"2. Before plaintiff would be entitled to recover in this case the burden was on plaintiff to show vicious traits of the horse in question to run away and that the defendant had knowledge of the vicious propensities of the horse before the accident.
"3. The trial court committed error by giving instruction No. 3 and in failMg to instruct the jury before the plaintiff could recover, the burden was on plaintiff to show the vicious traits of horse to run away and that the owner had knowledge of such fact."
¶3 Under the first proposition the defendant takes the position that it was necessary to establish the relation of master and servant or principal and agent before he could be held liable for the tortious act of his minor child. In support of the contention so made, our attention is directed to 10 O. S. 1941 § 20; Jamar v. Brightwell, 162 Okla. 124, 19 P.2d 366; McCullough v. Harshman, 99 Okla. 262, 226 P. 553. An examination of the statute and cases cited will reveal that while they are authority for the rule that neither parent nor child is answerable as such for the act of the other, they are wholly inapplicable to the situation presented in the case at bar. Plaintiff is seeking to recover for the negligence of the defendant in permitting his minor child to ride the horse without sufficient means of keeping the animal under control and not for tort of the child. That the parent of a minor child may be called on to respond for his own negligence in permitting the child to do something which the parent as a reasonably prudent person should know might be dangerous is well settled. Coker v. Moose, 180 Okla. 234, 68 P.2d 504. There was evidence from which the jury could find that the act of the defendant was negligent in the premises. Under such circumstances the issue is one of fact to be determined by the jury, and where the finding of the jury thereon is reasonably supported by evidence in the record, it will not be disturbed by this court. Coker v. Moose, supra; Wray v. Ferris, 187 Okla. 428, 103 P.2d 942, 128 A.L.R. 1079; Oklahoma City v. Hayden, 169 Okla. 502, 37 P.2d 642.
¶4 It is next contended that before the plaintiff could recover he had to prove that the horse had a propensity to run away and that this was known to the defendant. This contention is wholly lacking in merit. The gist of plaintiff's action was the negligence of the defendant as above stated and not injury resulting from the keeping of an animal of known vicious tendencies or propensities.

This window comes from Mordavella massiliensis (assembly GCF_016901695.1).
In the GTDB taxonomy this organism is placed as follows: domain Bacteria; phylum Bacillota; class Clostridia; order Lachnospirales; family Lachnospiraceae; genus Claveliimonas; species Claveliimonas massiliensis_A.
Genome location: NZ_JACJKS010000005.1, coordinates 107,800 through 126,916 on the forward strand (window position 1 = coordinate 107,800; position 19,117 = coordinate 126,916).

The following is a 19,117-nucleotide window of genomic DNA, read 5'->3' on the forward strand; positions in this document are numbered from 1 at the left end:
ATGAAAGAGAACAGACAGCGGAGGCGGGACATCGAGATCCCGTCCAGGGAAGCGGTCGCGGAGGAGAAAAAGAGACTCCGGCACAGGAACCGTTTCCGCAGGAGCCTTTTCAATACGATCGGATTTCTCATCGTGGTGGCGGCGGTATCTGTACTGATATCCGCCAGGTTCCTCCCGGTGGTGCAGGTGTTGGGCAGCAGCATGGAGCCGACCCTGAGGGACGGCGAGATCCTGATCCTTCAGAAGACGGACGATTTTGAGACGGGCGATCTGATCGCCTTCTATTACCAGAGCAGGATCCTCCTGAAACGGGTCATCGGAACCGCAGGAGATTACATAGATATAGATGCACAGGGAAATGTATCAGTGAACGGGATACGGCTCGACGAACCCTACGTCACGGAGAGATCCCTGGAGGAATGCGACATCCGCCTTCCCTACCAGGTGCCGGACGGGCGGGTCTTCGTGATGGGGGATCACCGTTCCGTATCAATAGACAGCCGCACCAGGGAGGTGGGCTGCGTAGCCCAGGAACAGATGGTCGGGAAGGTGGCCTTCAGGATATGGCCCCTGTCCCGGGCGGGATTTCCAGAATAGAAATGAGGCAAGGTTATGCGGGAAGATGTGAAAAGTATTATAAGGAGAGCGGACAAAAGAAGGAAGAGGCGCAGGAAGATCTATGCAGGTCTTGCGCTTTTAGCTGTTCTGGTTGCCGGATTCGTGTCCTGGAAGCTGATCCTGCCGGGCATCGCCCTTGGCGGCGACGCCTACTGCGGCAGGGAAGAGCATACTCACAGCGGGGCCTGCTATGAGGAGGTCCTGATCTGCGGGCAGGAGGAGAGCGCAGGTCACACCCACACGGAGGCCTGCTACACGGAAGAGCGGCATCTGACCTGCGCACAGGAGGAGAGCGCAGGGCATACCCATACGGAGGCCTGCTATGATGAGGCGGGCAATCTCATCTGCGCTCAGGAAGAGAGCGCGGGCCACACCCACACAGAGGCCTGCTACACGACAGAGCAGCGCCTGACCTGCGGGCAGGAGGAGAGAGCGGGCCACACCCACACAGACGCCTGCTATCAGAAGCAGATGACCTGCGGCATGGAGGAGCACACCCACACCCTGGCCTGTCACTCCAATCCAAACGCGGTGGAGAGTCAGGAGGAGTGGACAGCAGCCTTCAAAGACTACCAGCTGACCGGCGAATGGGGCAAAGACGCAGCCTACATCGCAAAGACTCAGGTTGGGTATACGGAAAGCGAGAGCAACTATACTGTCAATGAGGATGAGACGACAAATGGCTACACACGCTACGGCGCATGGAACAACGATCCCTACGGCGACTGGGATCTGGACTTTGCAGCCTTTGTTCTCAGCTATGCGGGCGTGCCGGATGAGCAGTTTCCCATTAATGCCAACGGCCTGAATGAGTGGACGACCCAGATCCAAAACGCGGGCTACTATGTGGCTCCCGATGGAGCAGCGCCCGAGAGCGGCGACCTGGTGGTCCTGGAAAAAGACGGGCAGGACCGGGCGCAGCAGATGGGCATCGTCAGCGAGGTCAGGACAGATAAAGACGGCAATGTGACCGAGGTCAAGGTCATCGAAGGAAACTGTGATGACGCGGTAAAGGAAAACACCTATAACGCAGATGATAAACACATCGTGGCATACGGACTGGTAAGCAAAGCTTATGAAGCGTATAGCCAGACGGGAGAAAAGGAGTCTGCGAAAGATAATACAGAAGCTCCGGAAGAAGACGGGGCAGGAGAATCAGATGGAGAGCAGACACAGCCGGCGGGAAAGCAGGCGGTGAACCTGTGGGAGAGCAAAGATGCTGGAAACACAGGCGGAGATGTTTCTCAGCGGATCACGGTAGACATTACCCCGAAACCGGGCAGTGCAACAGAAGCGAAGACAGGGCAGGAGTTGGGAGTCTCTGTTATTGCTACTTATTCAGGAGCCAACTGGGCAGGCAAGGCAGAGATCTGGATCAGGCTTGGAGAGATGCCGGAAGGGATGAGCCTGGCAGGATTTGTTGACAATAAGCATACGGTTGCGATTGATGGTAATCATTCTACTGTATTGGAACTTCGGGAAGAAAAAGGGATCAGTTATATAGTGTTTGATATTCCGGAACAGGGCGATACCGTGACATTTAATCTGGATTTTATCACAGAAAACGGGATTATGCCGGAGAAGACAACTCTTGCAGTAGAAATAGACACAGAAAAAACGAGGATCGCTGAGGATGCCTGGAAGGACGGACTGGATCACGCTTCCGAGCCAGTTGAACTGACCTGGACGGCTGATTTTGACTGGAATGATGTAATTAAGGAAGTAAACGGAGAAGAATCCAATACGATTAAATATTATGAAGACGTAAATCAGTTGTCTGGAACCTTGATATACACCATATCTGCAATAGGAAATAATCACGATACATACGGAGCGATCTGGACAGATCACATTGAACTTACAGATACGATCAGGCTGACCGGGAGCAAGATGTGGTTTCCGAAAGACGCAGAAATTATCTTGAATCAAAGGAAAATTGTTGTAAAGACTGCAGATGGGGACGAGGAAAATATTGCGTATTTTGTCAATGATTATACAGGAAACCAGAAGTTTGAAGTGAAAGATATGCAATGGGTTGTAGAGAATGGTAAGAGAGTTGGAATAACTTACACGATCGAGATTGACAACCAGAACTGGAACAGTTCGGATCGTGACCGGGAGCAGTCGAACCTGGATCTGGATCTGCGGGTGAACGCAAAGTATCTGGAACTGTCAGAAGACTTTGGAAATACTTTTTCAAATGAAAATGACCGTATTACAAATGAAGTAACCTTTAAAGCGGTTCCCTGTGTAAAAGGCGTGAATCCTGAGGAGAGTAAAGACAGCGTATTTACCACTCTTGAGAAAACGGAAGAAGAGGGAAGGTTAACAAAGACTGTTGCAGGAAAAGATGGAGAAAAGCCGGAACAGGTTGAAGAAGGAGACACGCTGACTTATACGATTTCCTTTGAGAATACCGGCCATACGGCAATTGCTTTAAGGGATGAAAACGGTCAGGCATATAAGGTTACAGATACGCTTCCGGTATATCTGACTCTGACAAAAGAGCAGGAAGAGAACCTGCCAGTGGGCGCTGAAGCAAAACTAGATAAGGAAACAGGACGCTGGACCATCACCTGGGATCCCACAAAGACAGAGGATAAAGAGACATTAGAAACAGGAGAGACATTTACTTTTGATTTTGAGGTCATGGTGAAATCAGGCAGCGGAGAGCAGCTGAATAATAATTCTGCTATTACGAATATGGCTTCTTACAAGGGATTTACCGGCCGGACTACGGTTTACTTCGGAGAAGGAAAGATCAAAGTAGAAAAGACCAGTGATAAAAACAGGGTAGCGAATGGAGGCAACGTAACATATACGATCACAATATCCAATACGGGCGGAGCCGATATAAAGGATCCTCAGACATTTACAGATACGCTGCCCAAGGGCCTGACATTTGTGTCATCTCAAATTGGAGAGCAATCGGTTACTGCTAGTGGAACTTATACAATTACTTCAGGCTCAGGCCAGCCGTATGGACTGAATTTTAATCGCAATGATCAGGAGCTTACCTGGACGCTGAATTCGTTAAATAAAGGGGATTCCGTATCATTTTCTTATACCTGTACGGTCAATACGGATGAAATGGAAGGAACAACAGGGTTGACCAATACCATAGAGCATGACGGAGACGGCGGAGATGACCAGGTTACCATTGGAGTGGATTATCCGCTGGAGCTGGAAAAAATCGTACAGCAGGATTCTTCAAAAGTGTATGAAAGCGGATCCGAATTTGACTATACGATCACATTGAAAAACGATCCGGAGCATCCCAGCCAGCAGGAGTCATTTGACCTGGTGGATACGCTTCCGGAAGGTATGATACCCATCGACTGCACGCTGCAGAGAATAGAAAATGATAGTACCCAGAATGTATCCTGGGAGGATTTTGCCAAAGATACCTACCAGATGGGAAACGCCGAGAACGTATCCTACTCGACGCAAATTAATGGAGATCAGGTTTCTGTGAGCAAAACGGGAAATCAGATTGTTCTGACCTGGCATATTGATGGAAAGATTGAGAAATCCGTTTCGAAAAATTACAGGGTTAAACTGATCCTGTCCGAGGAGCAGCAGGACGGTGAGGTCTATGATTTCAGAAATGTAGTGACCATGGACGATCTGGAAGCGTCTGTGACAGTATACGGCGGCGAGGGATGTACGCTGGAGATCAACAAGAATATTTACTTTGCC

¶5 It is finally contended that the court erred in giving instruction No. 3. The vice in the instruction is said to consist in the failure to advise the jury that before the plaintiff could recover he had to establish scienter of the vicious propensity of the horse to run away. This contention is likewise without merit. While there were allegations in the bill of particulars to the effect that the horse was vicious and had tendency to run away, there was no evidence offered at the trial to substantiate such theory and the cause was submitted to the jury upon the issue of negligence in permitting the boy to ride the animal with only a halter to guide it. Under these circumstances any instruction relative to the vicious character of the animal was wholly unnecessary. We have examined the record and the instructions and it appears that the cause was fairly tried upon instructions which were fundamentally correct. No reversible error has been made to appear.
¶6 Plaintiff calls attention to the bond executed on appeal and requests judgment thereon. No valid reason appears why this request should not be granted; the plaintiff therefore is given judgment against the sureties named in the bond for the sum of $166.54, with interest thereon at 6 per cent from December 11, 1942, and costs of the action, for which let execution issue out of the court of common pleas of Tulsa county.
¶7 Judgment affirmed.
¶8 GIBSON, V.C.J., and RILEY, BAYLESS, WELCH, HURST, and DAVISON, JJ., concur. OSBORN, J., concurs in conclusion. CORN, C.J., dissents.